Effect of fixed-setting versus programmable valve on incidence of shunt revision after ventricular shunting for idiopathic normal pressure hydrocephalus

J Neurosurg 133:564–572, 2020

Although ventricular shunting is an effective therapy for idiopathic normal pressure hydrocephalus (iNPH), the effect of shunt valve type on the incidence of revision surgery is not well defined. To address this issue, shunt revision rates between patients with iNPH receiving a fixed-setting valve (FSV) versus a programmable valve (PV) were compared.

METHODS Patients with iNPH treated with ventricular shunting between 2001 and 2017 were included for analysis. The incidence of shunt revision was noted and risk factors for revision were identified using a Cox proportional hazards model. Costs associated with admission for ventricular shunt procedures were obtained from the Vizient national database.

RESULTS There were 348 patients included for analysis, with 98 patients (28.1%) receiving a PV. Shunt revision occurred in 73 patients (21.0%), with 12 patients (3.4%) undergoing multiple revisions. Overall revision rates were lower in patients receiving a PV (13.3% vs 24.0%; p = 0.027), as was the incidence of multiple revisions (0.0% vs 4.8%; p = 0.023). Patients with initial placement of an FSV were also more likely to undergo valve exchange during follow-up (12.4% vs 2.0%; p = 0.003). Patients with a PV were less likely to undergo revision due to persistent symptoms without obstruction (2.0% vs 8.8%; p = 0.031) and distal obstruction (1.0% vs 6.8%; p = 0.030). In a multivariate Cox proportional hazards model, initial placement of a PV was associated with reduced risk of revision due to persistent symptoms without obstruction (OR 0.27, 95% CI 0.04–0.93; p = 0.036). PVs were associated with more frequent shunt series (1.3 vs 0.6; p < 0.001) and head CT scans (3.6 vs 2.7; p = 0.038) during follow-up. There was no significant difference in mean total costs between patients receiving an FSV and a PV ($24,282.50 vs $24,396.90; p = 0.937).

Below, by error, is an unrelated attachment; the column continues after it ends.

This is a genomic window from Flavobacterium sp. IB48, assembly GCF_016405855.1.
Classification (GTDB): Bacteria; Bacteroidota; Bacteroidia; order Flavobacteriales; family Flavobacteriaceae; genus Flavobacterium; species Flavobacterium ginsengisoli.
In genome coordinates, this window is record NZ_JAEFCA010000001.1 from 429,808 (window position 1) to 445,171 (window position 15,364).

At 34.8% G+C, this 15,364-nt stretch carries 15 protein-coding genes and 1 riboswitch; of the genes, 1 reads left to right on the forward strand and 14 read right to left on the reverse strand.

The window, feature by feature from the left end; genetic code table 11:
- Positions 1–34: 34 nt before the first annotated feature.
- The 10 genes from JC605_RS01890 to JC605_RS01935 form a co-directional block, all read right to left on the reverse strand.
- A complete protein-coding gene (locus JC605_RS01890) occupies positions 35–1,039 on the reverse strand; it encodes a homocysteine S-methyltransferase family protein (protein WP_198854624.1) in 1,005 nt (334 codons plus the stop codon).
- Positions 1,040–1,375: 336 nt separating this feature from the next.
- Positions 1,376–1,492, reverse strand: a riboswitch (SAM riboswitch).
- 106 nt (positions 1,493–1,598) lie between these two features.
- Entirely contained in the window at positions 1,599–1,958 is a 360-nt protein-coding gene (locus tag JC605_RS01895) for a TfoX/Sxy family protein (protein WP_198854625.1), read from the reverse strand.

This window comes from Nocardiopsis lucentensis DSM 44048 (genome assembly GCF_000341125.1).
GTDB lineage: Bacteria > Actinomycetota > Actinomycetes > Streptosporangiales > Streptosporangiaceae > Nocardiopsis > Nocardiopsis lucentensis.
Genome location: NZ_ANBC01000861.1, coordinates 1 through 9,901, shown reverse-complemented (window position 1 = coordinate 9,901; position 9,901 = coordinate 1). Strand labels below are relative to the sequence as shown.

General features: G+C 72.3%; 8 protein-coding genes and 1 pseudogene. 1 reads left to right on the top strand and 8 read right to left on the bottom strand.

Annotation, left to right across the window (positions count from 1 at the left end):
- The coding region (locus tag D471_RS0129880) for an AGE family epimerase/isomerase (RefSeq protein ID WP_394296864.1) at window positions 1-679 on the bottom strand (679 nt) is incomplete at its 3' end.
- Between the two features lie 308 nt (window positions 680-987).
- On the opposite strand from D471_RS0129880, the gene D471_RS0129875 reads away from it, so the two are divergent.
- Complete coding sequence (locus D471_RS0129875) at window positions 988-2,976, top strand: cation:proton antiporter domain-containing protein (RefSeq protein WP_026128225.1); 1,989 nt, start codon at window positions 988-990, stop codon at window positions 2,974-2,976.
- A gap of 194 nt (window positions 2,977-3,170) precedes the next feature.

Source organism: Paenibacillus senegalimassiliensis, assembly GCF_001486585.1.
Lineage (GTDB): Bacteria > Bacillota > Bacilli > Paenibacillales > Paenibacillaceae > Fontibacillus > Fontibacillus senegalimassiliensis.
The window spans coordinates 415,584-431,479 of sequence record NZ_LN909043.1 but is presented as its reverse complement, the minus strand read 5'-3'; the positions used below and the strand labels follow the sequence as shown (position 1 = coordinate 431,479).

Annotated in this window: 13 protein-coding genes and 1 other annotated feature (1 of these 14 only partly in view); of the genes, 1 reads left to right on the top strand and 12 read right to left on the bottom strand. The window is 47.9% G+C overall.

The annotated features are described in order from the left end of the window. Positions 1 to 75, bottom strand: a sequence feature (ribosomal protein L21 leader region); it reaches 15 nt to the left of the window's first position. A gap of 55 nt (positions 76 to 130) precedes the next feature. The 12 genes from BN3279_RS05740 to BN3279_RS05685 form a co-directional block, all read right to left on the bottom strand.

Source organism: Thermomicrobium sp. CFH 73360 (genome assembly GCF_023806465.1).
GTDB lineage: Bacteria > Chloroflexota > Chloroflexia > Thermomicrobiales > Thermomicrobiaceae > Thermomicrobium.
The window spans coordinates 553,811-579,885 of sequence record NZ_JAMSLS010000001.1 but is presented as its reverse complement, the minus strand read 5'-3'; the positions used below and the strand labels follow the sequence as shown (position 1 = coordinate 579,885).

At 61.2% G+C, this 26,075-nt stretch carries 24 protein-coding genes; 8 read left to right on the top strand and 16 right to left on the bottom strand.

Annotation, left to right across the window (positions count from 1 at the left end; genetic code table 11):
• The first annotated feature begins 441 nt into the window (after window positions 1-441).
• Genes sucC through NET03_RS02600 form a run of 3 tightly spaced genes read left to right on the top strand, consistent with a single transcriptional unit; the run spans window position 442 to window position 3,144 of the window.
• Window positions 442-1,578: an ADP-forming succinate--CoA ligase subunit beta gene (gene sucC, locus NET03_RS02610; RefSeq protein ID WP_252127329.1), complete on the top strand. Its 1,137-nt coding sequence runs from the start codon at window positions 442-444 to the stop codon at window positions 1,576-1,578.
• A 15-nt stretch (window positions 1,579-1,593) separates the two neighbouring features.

CONCLUSIONS The authors’ results suggest that PVs lead to reduced rates of shunt revision in patients with iNPH, and decreased risk of revision due to persistent symptoms of iNPH, thereby justifying the higher upfront cost of PVs despite similar overall treatment costs between these devices.